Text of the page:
Tuesday, April 27, 2010

why church?

I just finished reading a friend's manuscript called "Why God?". In his book, Bob McAdams leads his readers on a quest to sift through our common human experiences of reason, truth, good and evil, time, and beauty to "gather from this richness some new thoughts about the reasons for belief and non-belief in God."

It was while I reading his chapter titled, "the shoe that does not fit", that I recognized I was on yet another quest.
"Our cosmology, the etched and stained transparent dome through which we view the universe, like every other part of our lives is in motion. Within our cosmology, our roles require that we constantly ask and answer the question, “What shall I do next?” What happens to a cosmology that is itself in motion? Can a cosmology also be subject to this same ‘what next’ question? Do we outgrow a cosmology in the same way we outgrow shoes? Can a cosmology simply not fit, simply give us daily, constant pain that forces us to face the options of holding on and suffering or letting go of the cosmology itself?"
The cosmology that I am struggling with, against, and often simultaneously for, is no longer why God?, it's why church? What is next for the church as an idea and for church as the reality that I participate in weekly?  Coincidentally, I've stumbled across lots of interesting quotes about church this week.
"Church should only be about comfort for the sick, the dying, the grieving, and the oppressed. Everybody else--buck up and change the world." - Diana Butler Bass
"it’s about the people, people. not the programs. not the banner-waving on others’ behalf. not the countless other things that can seem important but take away from what was at the essence of Jesus’ message & incarnation–love people. love people. love people." - kathy escobar
"After all, the church is relatively irrelevant as it stands in most other parts of today’s social fabric, meaning, the church won’t receive any congratulation except from itself." - Deacon Hall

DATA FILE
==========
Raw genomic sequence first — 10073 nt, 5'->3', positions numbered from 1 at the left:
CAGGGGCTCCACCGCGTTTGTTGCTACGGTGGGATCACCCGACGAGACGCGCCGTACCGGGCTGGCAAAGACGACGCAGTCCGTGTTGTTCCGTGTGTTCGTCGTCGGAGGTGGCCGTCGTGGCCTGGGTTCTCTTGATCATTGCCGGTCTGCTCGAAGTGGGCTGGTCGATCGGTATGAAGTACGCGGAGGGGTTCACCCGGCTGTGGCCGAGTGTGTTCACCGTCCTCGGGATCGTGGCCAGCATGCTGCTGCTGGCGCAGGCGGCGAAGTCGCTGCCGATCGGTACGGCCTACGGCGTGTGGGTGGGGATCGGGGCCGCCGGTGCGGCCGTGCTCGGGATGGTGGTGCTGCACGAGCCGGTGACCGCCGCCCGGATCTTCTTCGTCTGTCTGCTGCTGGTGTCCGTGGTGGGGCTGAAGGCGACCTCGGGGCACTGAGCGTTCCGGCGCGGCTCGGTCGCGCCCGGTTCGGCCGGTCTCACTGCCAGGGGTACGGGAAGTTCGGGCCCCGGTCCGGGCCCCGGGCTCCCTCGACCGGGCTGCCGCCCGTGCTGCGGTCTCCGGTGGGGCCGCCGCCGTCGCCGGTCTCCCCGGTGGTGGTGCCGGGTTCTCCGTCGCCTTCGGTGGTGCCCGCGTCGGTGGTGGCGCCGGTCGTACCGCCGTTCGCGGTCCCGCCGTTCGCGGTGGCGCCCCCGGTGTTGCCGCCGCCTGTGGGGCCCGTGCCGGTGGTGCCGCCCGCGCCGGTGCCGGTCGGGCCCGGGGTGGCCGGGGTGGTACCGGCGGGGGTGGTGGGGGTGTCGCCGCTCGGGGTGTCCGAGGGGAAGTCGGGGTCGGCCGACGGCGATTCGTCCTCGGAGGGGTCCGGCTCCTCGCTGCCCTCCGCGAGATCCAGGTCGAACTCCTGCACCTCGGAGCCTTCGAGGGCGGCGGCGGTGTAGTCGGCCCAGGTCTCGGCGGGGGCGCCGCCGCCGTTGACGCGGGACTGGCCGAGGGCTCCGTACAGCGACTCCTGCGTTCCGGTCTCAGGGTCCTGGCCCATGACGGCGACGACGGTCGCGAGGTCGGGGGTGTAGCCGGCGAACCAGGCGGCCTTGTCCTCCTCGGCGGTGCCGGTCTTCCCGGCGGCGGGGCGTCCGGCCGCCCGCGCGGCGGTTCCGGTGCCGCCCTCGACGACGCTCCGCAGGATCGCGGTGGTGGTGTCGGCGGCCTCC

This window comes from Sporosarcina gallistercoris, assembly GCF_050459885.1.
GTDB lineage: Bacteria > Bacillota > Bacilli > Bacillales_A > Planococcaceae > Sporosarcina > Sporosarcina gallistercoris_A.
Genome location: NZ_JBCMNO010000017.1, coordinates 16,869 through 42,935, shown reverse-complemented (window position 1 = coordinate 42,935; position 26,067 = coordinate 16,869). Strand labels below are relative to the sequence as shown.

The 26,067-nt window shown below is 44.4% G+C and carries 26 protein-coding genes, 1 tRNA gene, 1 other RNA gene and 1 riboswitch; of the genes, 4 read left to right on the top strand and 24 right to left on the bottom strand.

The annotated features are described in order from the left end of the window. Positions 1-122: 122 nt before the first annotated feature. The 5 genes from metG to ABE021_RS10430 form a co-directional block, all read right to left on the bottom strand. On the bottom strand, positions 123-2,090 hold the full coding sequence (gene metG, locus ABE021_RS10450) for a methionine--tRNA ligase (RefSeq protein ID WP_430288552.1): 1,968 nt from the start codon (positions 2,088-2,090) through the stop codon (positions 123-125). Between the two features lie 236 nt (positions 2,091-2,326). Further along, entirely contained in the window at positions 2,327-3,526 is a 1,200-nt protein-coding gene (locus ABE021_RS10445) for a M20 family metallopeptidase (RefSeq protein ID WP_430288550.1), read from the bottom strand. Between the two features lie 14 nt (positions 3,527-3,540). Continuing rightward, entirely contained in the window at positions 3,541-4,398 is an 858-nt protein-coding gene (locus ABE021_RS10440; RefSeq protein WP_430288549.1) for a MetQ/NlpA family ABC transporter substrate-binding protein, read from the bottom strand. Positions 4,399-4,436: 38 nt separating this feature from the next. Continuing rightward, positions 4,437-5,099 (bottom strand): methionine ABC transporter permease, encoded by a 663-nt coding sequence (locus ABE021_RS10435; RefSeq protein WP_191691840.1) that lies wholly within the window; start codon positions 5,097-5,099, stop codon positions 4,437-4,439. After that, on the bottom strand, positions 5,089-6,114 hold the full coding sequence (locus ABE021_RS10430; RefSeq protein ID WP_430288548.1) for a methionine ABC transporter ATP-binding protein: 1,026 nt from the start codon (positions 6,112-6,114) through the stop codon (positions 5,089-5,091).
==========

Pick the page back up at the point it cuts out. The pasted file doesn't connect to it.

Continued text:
"Jesus as somehow a window on God; Jesus as somehow a norm that transcends ideas, ideals, and principles but also serves as a standard for them; Jesus as somehow a living reality who confronts as often as he comforts. Christians don't need – indeed perhaps would be better off without – the traditional ways of trying to express these matters and the traditional confidence that their doctrinal assertions can actually contain the full truth of these matters. The truly hard intellectual work for disciples of Jesus today is to re-express our relationship with Jesus and our glimpses of God by re-contextualizing them into a far less complete and confident frame of reference." - Tom Wilkens
"The clergyman and the layman - who together form God's mission people - definitely have a different function in it. Permit me to put it in this somewhat schematic way: the minister must take care of the continuity, he guards the tradition; he must preserve and may easily be a bit conservative. The layman, on the other hand, takes care of the progressive movement, thrusts himself into the actualities of life; he must develop and build.

Both these functions belong together. It is good not only when there is harmony between them but there remains some tension as well. We must not sound the alarm when the layman can hardly stand the church any longer. That does not have to imply that he looks down upon everything as it is being done. It can also mean that the layman understands his function well and for this reason goes into loyal opposition. We are mortally afraid of those tensions and write church papers full about them, but that does not strike me as a cause for concern. Concerned we must become when the laity meekly walk in step behind the preacher. Then they have lost their function. Because then it becomes apparent that they have moved from the world into the church, and it belongs to the grandeur and misery of the layman that he experiences his membership in the church in an extra-ecclesiastical way." - The Church Inside Out by J.C. Hoekendijk

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